by John Burnham Schwartz
Americans coming of age abroad has been a popular topic of literature since the generation between the wars made gabbing in smoky Parisian cafés a favorite pastime of the young and angsty. The new version of the old story sends strapping young men off to the Far East to seek fun and freedom between college and the time they face the dreaded Real World. For variations on the theme, see Jay Mclnerney’s Ransom, Mark Salzman’s Iron and Silk and Brad Leithauser’s Equal Distance.
Bicycle Days, the latest my-summer-in-Japan novel, comes from a man whose age (24) and handsome mug might suggest he is just a part of the literary brat pack. But Schwartz and this novel shouldn’t be dismissed. While the book has its faults, it is finely, carefully written, with a sweet innocence and naive sense of discovery sadly lacking in many seen-it-all and done-it-all writers Schwartz’s age (no need to mention names anymore).
Alec Stern, the novel’s cold, confused, vulnerable hero, is just out of Yale and working at a computer company in Tokyo (as Schwartz did before graduating from Harvard). Alec’s escapades tell us little of Japan. But Schwartz’s tone captures the Japanese love of order. His prose is as precise, detailed and gentle as an erotic tea ceremony Alec’s girlfriend performs—”slow dancing and leading, in tune with the ceremony and the passing of time.”
There isn’t much plot, just a layering of moments that lead Alec through his time in Japan and home to New York to face a grab bag of postmodern family woes—divorced parents, distant father, wacky mother, resented brother. While the familial unrest isn’t new, Alec’s turmoil parallels Japan’s cultural schizophrenia. Schwartz, drawing a vivid contrast between ancient Japan and its new Westernized incarnation, writes of a woman Alec dates: “She was batting her eyelids up and down. Alec found it hard to look at her. He wanted to tell her that she didn’t have to act flirtatious all the time, like some bad Japanese idea of how an American woman would behave with a man.”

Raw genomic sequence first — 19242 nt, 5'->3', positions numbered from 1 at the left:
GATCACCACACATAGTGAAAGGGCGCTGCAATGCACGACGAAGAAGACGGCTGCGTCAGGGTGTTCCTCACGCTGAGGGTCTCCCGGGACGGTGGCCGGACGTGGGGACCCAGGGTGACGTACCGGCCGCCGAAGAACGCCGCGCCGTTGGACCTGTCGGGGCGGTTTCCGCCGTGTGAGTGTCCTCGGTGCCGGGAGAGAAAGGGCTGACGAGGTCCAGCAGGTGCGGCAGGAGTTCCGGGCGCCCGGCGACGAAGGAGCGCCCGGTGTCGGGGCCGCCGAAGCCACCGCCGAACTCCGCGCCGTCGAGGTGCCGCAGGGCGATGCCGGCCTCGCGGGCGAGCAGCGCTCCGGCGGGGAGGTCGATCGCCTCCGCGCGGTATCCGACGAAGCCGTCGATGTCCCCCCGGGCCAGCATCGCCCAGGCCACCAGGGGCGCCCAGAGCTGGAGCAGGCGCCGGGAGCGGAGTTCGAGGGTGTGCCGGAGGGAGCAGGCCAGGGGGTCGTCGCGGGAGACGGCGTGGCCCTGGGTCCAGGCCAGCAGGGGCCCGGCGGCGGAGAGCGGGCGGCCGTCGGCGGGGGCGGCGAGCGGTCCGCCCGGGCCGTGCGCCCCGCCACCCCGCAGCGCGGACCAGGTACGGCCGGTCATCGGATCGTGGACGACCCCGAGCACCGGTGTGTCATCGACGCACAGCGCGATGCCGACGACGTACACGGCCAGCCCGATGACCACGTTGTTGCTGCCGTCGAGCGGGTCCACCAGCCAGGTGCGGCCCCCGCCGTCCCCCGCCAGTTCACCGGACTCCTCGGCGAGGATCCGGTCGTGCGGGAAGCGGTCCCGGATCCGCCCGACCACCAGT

In Alec, Schwartz has created a new hybrid for the era: at once an angry young man and a shy, sensitive type. He cries a lot, often with little provocation, yet he can be mean, violent and inconsiderate. He’s such an involving character, it’s too bad Schwartz wrote his intimate story in the third person. As it is, Schwartz outlines the most incidental happenings of Alec’s life without letting us get inside his mind. It’s as if a great deal yet not nearly enough has been revealed in Bicycle Days. (Summit, $18.95)
Tis the season for Howie-bashing. After taking it on the chin in ex-ABC Sports vice president Jim Spence’s book, Howard Cosell gets laid out again in O’Neil’s entertaining entry.
At the giddy age of 34, O’Neil became producer of ABC’s Monday Night Football, largely because the network brass’s perception was that O’Neil could get along with Cosell. He didn’t even make it through the preseason, though, before he was dumped in a dispute with Cosell over a story about some New England Patriots’ contract holdouts. (O’Neil says Cosell felt the story was biased against two of his social friends—Patriots owner Billy Sullivan and his son Chuck.)
In this book O’Neil convincingly paints Cosell as an insufferable tin dictator. He gives an equally unflattering assessment of CBS’s Brent Musburger, portraying him as a volatile megalomaniac more interested in petty games than in the sports he is covering. (O’Neil says Musburger was instrumental in getting him fired from CBS in 1986.)
Most of the heat generated by the book stems from O’Neil’s assertions about Tom Brookshier’s drinking. O’Neil broke up the CBS football announcing team of Brookshier and Pat Summerall because he felt all the cocktail time they spent together hurt their work. (Summerall and Brookshier, now a radio station owner in Philadelphia, have denied O’Neil’s assertions.) O’Neil is rough, in fact, on most announcers, though John Madden is often mentioned affectionately.
O’Neil’s own dismissal from CBS gave him the motive and time to write this candid memoir of his life in TV sports. At least he’s candid about other people. As for himself, O’Neil confesses to a few muffed calls in the control booth, but never admits a mistake without trotting out two or three excuses. Still, he’s a good writer with lots of stories to tell. Maybe we should be grateful for his insider’s insights. Just as the book was published, O’Neil was hired as executive producer at NBC Sports, where he is back to talking softly but carrying a big stick. Although he has already reverted to the numbing argot of corporate no-speak, he has moved ruthlessly to reshuffle NBC’s on-air staff, replacing mainstay Merlin Olsen with ex-coach Bill Walsh. O’Neil is again playing the game behind the game behind the game. (Harper & Row, $17.95)